- 76 Downloads
In Hinduism, there is a philosophy behind choosing the right kind of clothing, and accordingly various types of clothes are prescribed which not only protect us from negative energies but also imbibe in us positive and spiritual energies. A specific line of clothing is prescribed for dharmaacharan “righteous behavior,” which includes attire, such as dhoti, uparna “a shawl,” mala “rosary,” gandh “sandalwood paste,” etc. It is believed that wearing a right type of clothes attracts positive waves from the atmosphere toward an individual. The Hindu Shastas forbid the followers to remain impure and naked. According to Apastamba Dharmasutra (22.214.171.124-9), naked state and impurity attract negative energies. The clothing of gods and goddesses tell us a lot about Hindu mythology and what would have been the clothes and dressing styles of our ancestors .
In Hinduism, there are three chief deities at the head of hierarchy of gods: Brahma (creator), Vishnu (administrator), and Shiva...
- 1.Arthur LB (2000) Undressing religion: commitment and conversion from a cross-cultural perspective. Berg, OxfordGoogle Scholar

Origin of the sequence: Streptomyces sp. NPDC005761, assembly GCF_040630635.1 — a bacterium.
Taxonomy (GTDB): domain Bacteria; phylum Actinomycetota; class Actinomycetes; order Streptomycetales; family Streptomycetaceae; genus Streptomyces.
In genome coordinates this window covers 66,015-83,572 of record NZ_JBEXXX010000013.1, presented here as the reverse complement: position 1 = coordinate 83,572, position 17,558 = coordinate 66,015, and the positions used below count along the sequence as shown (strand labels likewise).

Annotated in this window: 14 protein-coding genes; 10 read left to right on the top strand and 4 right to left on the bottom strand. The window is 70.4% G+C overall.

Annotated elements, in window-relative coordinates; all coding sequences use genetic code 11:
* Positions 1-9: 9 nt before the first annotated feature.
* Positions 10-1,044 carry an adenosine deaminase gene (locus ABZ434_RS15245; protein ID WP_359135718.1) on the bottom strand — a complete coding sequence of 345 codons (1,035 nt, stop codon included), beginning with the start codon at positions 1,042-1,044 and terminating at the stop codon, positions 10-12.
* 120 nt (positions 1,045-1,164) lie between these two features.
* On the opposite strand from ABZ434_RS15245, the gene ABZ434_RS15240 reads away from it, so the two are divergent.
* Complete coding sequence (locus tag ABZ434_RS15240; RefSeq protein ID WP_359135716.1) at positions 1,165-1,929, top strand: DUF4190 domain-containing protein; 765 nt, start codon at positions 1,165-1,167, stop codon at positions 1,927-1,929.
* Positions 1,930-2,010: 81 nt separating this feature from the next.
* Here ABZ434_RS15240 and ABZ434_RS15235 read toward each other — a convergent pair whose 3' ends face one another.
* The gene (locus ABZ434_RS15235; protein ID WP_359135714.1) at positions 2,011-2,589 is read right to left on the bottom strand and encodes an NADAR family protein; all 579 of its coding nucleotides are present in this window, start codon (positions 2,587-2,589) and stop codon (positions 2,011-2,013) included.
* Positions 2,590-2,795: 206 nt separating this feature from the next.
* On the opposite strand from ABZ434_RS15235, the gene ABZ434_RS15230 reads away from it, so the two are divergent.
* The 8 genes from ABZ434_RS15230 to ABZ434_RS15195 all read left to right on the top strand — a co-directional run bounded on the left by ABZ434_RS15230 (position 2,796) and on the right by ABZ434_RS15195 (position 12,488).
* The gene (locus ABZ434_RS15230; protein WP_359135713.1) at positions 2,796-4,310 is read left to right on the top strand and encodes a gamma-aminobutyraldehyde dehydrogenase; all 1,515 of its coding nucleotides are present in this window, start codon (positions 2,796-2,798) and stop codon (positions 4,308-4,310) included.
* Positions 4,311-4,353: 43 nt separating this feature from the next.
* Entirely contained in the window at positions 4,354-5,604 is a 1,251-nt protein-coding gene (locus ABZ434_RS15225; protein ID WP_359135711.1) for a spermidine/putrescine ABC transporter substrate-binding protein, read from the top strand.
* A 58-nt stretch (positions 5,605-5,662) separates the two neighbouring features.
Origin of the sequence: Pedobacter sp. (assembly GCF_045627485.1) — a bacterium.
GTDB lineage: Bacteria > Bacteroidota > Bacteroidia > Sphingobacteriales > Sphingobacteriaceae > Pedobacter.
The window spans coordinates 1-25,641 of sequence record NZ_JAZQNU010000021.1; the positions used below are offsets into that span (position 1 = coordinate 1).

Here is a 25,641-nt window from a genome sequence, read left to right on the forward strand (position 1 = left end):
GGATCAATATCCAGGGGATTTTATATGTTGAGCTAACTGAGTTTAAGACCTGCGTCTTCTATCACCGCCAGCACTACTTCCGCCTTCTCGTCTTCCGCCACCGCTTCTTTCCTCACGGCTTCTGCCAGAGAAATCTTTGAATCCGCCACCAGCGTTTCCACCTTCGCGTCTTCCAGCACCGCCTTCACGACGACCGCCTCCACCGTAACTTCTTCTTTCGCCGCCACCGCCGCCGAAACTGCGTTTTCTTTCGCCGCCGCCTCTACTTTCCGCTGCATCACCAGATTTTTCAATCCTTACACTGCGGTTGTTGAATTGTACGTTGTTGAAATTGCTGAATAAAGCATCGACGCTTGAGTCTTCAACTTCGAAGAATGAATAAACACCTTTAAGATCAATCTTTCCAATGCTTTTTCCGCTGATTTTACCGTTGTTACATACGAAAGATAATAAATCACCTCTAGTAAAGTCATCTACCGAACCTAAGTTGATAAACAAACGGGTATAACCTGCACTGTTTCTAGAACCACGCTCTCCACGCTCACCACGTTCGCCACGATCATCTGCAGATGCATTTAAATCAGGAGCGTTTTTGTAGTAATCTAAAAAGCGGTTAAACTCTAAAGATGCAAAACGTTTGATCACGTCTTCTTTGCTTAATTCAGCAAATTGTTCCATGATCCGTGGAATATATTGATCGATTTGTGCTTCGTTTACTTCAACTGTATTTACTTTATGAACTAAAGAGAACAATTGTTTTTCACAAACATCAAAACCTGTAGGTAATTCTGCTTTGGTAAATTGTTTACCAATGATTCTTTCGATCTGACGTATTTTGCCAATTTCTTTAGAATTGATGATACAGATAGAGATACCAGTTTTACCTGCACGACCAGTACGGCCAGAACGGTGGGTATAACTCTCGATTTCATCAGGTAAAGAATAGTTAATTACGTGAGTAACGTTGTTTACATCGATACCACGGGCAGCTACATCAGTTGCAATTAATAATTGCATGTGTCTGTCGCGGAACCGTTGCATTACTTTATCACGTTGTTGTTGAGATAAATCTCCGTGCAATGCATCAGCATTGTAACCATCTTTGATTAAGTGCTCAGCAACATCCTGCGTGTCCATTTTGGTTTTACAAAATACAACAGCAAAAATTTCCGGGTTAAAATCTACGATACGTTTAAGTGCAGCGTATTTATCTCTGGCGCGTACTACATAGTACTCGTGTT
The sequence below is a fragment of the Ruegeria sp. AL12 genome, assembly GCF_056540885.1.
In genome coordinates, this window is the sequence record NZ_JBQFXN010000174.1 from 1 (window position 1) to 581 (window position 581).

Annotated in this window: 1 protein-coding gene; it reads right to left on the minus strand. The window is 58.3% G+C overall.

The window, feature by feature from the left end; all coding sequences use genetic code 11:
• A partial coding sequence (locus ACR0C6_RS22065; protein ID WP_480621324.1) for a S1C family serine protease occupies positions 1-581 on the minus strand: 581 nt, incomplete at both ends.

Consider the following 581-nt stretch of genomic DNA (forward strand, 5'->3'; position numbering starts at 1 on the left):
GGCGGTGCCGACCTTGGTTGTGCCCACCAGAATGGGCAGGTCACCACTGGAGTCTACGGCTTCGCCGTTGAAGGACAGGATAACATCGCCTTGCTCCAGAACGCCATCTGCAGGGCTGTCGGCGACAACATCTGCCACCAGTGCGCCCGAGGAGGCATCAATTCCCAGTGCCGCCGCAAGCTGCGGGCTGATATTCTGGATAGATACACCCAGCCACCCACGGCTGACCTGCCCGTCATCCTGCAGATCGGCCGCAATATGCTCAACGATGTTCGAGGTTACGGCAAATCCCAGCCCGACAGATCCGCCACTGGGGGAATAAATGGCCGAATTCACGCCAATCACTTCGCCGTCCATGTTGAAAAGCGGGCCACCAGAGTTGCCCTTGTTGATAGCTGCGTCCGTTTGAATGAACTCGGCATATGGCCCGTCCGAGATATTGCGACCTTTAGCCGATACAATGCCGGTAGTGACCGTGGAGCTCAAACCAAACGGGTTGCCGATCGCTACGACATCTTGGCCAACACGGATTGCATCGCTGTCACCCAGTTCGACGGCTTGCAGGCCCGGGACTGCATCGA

- 2.Bulfinch T (1940) The age of fable: or, stories of the gods of Greece and Rome, the deities of Egypt, and the Eastern and Hindu mythology. Philadelphia: David MckayGoogle Scholar
- 3.Dowson J (2014) A classical dictionary of Hindu mythology and religion: geography, history and literature. D.K. Printworld, New DelhiGoogle Scholar
- 4.Dwivedi AV, Murray SB, Light AU (2015) God and popular culture: a behind-the-scenes look at the entertainment industry’s most influential figure. Vol 2. Praeger, Santa BarbaraGoogle Scholar
- 5.Gibson L (2003) Hinduism. Raintree Steck-Vaughn Publishers, AustinGoogle Scholar
- 6.Johnson DD, Pendergast S, Pendergast T (2013) Fashion, costume, and culture: clothing, headwear, body decorations, and footwear through the ages. UXL, DetroitGoogle Scholar
- 7.Kozlowski GC, Kingsley B, Knowledge Products, Blackstone Audiobooks (2007) Hinduism. Knowledge Products, AshlandGoogle Scholar
- 8.Steyn C, Dadoo Y (2000) Religion in life orientation: a facilitator’s multi-religion guide for the foundational school phase. University of South Africa, PretoriaGoogle Scholar
- 9.Varshney DC (1990) Myths and symbols in Hindu mythology: a legal interpretation. Ajanta Publications (India), DelhiGoogle Scholar